EA Access Is A Great Idea

Earnest Cavalli of Joystiq on the new EA Access program:

Those who spend $5 per month (or $30 per year) on an EA Access subscription will be granted free, all-you-can-play access to the publisher’s biggest Xbox One games, including Battlefield 4, Peggle 2, FIFA 14 and Madden NFL 25. EA plans to add to this selection of games over time, and according to a Game Informer tweet, the publisher has “no plans” to remove content in the future. In addition to the gratis games, EA Access members receive 10 percent discounts on all of EA’s digital Xbox One content and are granted access to big EA releases up to five days prior to their official debut.

Very interesting concept, and something that will no doubt be very popular.

Who is it for?

The biggest audience for this will be people who aren’t concerned with playing the latest and greatest. Battlefield 4 is still a massively popular game that retails for around$30 right now, which means that game alone get’s a person their money back. Throw in other titles, and the addition of more over time and it’s no doubt a great deal.

For me personally, the World Cup piqued my interest in soccer just enough that I wouldn’t mind playing FIFA 14, but don’t want to spend the $40 it is currently running. I could pick up this service for $10 less, and get a chance to play a little Battlefield 4, plus whatever else get’s added in the next year. Seems like a great deal.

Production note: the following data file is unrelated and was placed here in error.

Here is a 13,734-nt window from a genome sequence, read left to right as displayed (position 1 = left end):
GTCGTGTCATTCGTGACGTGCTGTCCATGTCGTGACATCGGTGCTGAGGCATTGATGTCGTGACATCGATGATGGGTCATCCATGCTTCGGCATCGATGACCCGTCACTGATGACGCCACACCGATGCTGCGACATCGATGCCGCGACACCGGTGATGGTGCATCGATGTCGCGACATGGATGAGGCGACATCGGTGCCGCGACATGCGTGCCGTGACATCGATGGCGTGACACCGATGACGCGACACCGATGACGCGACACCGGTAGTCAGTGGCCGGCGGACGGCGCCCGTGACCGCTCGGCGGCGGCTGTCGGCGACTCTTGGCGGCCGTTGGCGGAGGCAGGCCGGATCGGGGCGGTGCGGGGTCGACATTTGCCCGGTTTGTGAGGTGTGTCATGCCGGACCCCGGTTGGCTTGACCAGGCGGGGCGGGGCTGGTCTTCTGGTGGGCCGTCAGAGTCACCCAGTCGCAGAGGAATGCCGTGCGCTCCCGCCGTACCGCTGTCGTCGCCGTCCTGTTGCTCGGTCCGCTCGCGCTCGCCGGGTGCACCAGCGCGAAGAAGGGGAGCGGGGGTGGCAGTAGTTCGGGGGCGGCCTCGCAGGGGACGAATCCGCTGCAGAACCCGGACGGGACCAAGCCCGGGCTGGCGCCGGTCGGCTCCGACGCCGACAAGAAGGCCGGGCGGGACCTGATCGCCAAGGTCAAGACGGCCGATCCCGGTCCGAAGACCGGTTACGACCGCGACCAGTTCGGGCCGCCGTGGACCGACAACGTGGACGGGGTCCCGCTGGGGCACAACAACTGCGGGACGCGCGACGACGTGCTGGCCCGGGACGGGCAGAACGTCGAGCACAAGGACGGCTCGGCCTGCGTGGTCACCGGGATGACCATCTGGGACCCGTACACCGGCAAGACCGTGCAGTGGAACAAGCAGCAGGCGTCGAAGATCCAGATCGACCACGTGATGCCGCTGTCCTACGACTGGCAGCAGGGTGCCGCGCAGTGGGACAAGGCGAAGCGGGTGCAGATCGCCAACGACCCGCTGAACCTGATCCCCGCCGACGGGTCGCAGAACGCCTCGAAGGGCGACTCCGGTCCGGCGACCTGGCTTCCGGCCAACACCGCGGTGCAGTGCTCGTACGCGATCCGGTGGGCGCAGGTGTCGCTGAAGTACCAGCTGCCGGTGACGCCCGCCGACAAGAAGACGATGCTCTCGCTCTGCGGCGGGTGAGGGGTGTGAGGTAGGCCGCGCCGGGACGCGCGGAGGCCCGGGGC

Why is It Good for EA?

For years people have been wondering how publishers would find a way to combat used game sales. Microsoft had a bunch of things in the original Xbox One announcement to combat the resale of games, but outrage forced them to pull most of those features. Now EA has found a way to trump that $30 a year for a large collection of older EA games is genius. It’s hard to imagine that “last year’s” sports game won’t be added every single year as the current year’s game approaches, and even though a game like Titanfall isn’t available now, it’s entirely possible it will be by the end of year, meaning that someone could get a lot of gameplay for $30, which is likely what they would pay for one (two at most) used games from the last year or so.

Why is It Good for Microsoft?

There are two reasons it’s good for Microsoft. The direct reason is that it suddenly made a subset of games cheaper, and therefore much more appealing. The Xbox One is a great media center, and the voice commands with Kinect are super convenient when watching Netflix or Amazon or a DVD. Add in $30 a year to play some games when the mood strikes and while it’s not a system seller, it certainly sweetens the deal.

The indirect advantage lies with the fact that Sony declined to participate in the program (for now) claiming that it didn’t think it was a good deal for users. The reality is more likely that they don’t want to canabalize their PSN Plus subscriptions, or huge people who want to resell games. I am sure Microsoft isn’t complaining.